“I feel running again in this exact moment is appropriate because there is a lot of instability,” he said. “We are on the right track and we need to find the new people and programs to move it forward… It’s a big system and it takes time for change to stick.”

The school board will have a lot of challenges to take on over the next three years, including how to spend millions of dollars in federal stimulus aid meant to help the district recover from the pandemic.

Chestnut said he would like to see some of that money used to seed an expansion of healthcare and childcare programs that with an initial investment could then establish revenue streams going into the future. For example, Chestnut said, the district could use some of that aid to work with Hometown Health to expand health clinics to more Schenectady schools and offer students mental health support. While building out the facilities requires startup funding, the clinic itself can be sustained largely through revenue from private and public healthcare providers who pay for the services offered at the clinic. He said a similar model could be employed to help rebuild a depleted childcare system in the district.

“Finding ways to prioritize ways to use those funds for healthcare and childcare would be a huge win for the community,” Chestnut said. “There is a steady revenue stream accessible if you can figure out how to get it going.”

When asked about a notice of claim former Superintendent Larry Spring has filed against the district, Chestnut and the two challengers said they wanted to allow the process to move forward in the courts. They said they would be loathe to agree to a settlement with Spring — who argues the district violated a separation agreement after news leaked that the district had investigated sexual harassment allegations against Spring prior to his leaving the position — but Chestnut said he also wouldn’t want to spend money on defending a case that would be better used to support students.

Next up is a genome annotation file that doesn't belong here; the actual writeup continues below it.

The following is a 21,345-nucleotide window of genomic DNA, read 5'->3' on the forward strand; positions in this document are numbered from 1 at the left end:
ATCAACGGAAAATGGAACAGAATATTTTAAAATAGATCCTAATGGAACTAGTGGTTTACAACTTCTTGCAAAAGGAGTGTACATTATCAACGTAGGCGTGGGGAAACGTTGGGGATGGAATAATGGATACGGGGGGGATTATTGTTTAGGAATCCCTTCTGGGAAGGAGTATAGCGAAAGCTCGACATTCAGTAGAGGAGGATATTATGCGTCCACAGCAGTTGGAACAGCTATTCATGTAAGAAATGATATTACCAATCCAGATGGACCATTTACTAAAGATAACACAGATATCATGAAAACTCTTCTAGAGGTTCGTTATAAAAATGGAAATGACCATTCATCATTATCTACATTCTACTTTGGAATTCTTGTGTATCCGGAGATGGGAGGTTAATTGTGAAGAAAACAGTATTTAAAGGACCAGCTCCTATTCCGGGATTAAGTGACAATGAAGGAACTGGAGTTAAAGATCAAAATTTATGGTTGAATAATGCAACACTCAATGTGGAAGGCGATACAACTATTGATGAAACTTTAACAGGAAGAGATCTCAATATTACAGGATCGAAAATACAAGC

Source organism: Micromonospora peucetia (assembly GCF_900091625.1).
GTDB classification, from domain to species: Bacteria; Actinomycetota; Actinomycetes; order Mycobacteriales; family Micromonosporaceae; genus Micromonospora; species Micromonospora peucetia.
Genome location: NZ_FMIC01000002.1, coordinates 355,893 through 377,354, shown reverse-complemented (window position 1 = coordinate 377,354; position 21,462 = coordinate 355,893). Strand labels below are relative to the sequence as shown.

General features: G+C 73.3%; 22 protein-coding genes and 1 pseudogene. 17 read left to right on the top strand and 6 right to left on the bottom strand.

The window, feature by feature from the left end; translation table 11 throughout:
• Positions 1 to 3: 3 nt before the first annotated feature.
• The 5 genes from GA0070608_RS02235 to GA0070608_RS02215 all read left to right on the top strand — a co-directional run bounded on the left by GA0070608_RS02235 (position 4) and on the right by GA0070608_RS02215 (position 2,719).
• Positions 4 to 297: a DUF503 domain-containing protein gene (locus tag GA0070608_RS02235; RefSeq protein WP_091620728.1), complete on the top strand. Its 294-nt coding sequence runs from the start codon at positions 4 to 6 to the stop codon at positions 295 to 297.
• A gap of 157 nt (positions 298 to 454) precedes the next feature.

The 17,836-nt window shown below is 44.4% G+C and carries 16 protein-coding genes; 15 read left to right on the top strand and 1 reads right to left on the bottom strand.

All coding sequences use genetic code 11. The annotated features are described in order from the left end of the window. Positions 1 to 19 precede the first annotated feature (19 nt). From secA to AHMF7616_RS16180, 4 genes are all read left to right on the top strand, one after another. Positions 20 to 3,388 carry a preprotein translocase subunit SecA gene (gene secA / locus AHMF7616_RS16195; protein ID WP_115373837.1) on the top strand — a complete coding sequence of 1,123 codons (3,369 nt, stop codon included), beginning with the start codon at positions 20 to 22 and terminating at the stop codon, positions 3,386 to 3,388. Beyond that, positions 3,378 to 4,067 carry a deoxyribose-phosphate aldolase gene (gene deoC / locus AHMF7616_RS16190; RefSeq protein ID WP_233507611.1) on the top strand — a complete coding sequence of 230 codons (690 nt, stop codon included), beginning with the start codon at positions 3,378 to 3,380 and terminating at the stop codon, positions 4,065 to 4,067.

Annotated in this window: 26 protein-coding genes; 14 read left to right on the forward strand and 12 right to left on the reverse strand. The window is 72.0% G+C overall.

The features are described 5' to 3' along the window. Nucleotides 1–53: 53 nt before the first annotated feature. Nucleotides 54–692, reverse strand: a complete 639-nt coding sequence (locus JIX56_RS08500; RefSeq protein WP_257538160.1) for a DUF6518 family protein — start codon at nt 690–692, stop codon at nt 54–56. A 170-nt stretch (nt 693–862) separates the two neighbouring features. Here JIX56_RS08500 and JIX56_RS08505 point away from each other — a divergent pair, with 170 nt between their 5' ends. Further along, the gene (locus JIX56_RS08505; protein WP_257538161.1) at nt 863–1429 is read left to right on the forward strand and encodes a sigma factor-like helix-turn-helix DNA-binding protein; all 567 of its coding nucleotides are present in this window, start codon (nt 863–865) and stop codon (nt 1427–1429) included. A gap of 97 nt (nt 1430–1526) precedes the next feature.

Rose said a settlement with Spring to avoid further litigation would be “just another backroom agreement” similar to the original separation agreement with Spring.

“I would want to avoid any type of settlement agreement,” said Rose, who works as a contracts administrator with the state Education Department.

Rose also used the notice of claim from Spring as another example of what he argued were multiple instances where the board created deeper problems in attempts to avoid public accountability. He said he hasn’t seen improved transparency over the last year.

“There was a closed approach to both and (the board) ended up in an arguably worse-off place now… we won’t have a (new) superintendent… and we could potentially be on the hook owing Larry Spring even more money,” Rose said of how the board has handled Spring’s departure and the search for his replacement. “Openness, transparency and accountability is not only good governance, it’s often cheaper in the long run.”

Categories: News, Schenectady County